The "uniquely Bostonian" Rowes Wharf development was designed to fit in with the fabric of historic Boston while adding to the architectural vocabulary of the city. Rowes Wharf connects with the texture of the city, restoring the urban fabric, contributing to the public realm, and establishing continuity with the traditional city.
The wharf buildings at Rowes extend a welcome to those approaching the city by boat and frame the arched centerpiece, the gateway to the city. Like the traditional wharf buildings which have served Boston Harbor for over two centuries, the wharf buildings at Rowes are very straightforward; almost industrial in their appearance.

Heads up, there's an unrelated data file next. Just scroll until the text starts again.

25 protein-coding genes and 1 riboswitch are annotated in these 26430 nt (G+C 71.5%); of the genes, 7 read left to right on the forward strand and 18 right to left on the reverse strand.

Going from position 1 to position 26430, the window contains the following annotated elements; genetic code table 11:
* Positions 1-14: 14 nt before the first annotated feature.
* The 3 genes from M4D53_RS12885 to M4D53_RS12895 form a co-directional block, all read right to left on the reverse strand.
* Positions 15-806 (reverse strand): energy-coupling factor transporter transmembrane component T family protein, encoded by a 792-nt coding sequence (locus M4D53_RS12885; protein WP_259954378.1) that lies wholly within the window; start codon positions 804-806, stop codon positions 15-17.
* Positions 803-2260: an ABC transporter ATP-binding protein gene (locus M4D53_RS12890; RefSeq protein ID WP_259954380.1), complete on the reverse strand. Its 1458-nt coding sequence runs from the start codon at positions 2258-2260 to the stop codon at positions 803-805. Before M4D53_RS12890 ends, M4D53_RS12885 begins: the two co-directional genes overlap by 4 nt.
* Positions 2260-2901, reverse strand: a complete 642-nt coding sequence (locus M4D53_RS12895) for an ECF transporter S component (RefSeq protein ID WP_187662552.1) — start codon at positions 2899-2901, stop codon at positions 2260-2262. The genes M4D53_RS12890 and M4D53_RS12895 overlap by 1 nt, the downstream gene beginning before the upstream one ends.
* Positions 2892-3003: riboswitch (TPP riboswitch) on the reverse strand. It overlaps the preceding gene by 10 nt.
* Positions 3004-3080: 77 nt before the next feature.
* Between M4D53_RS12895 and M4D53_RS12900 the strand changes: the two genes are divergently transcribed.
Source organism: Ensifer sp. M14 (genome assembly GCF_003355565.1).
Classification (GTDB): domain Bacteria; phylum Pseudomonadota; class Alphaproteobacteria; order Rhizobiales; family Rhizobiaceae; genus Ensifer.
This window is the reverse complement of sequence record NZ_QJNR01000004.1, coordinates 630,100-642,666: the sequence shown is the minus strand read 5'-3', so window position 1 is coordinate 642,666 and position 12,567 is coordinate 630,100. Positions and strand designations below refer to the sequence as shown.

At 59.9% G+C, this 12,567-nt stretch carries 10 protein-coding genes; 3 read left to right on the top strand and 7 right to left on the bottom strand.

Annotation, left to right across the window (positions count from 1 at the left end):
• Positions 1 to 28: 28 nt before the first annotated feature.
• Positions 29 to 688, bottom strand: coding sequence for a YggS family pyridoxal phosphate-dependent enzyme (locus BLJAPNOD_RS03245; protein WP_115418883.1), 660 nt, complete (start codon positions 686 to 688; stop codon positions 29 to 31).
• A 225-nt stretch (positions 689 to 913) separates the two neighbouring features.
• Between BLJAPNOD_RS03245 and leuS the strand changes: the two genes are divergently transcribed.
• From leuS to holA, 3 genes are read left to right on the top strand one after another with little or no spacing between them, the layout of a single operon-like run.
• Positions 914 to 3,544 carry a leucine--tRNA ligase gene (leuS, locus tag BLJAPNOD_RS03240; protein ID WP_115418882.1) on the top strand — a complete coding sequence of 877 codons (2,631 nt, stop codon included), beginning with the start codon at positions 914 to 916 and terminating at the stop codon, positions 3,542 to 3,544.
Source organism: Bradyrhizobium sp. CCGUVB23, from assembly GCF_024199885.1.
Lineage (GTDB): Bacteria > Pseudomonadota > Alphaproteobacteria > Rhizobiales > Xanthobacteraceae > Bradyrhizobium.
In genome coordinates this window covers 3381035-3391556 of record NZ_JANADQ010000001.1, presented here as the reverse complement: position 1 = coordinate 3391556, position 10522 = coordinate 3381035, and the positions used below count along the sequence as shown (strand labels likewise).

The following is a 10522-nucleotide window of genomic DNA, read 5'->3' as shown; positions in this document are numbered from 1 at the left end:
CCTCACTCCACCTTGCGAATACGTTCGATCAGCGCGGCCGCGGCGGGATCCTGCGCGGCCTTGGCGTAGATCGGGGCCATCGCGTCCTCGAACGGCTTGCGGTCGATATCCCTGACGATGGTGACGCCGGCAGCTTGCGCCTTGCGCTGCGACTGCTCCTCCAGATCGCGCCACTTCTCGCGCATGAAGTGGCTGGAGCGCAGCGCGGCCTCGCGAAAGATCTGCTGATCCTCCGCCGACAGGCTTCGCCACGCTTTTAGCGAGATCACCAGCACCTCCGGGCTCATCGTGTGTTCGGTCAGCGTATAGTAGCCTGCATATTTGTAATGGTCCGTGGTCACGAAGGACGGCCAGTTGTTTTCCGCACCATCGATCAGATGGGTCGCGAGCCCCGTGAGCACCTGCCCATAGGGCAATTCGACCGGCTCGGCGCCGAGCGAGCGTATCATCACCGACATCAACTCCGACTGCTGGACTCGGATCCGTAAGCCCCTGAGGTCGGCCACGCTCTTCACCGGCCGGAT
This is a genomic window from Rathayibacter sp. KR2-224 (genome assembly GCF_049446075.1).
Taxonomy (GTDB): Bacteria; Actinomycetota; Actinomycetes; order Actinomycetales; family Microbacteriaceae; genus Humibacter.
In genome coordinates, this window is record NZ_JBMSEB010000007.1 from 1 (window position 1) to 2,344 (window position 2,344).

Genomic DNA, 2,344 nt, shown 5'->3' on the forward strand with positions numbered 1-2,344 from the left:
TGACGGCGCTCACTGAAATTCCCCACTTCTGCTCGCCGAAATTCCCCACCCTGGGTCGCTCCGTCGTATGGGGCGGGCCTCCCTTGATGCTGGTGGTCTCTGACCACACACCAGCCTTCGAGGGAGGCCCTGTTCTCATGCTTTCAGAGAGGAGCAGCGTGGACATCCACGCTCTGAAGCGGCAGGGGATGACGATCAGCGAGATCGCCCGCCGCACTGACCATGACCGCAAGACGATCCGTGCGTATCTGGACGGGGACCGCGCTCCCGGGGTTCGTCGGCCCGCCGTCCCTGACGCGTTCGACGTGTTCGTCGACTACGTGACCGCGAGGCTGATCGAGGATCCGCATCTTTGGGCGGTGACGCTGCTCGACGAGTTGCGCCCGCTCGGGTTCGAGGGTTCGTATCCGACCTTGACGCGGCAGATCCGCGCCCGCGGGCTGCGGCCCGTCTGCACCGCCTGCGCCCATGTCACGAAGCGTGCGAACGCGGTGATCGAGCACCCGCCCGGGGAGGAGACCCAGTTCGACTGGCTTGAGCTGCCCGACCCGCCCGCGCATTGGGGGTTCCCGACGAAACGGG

The tradition of finger piers are continued at the development. Additionally, the ferry pavilion enhances public use and prolongs the viability of the waterfront as a public amenity. The private domain of hotel, residential, and commercial uses is enclosed by a continuous habitable wall.
The walkway was conceived as a public space that would connect the building sites and allow for full access to the waters edge. To emphasize the accessible nature of the development, a grand ramp connects the upper walkway with the lower waterfront walkway that circulates around each finger pier building.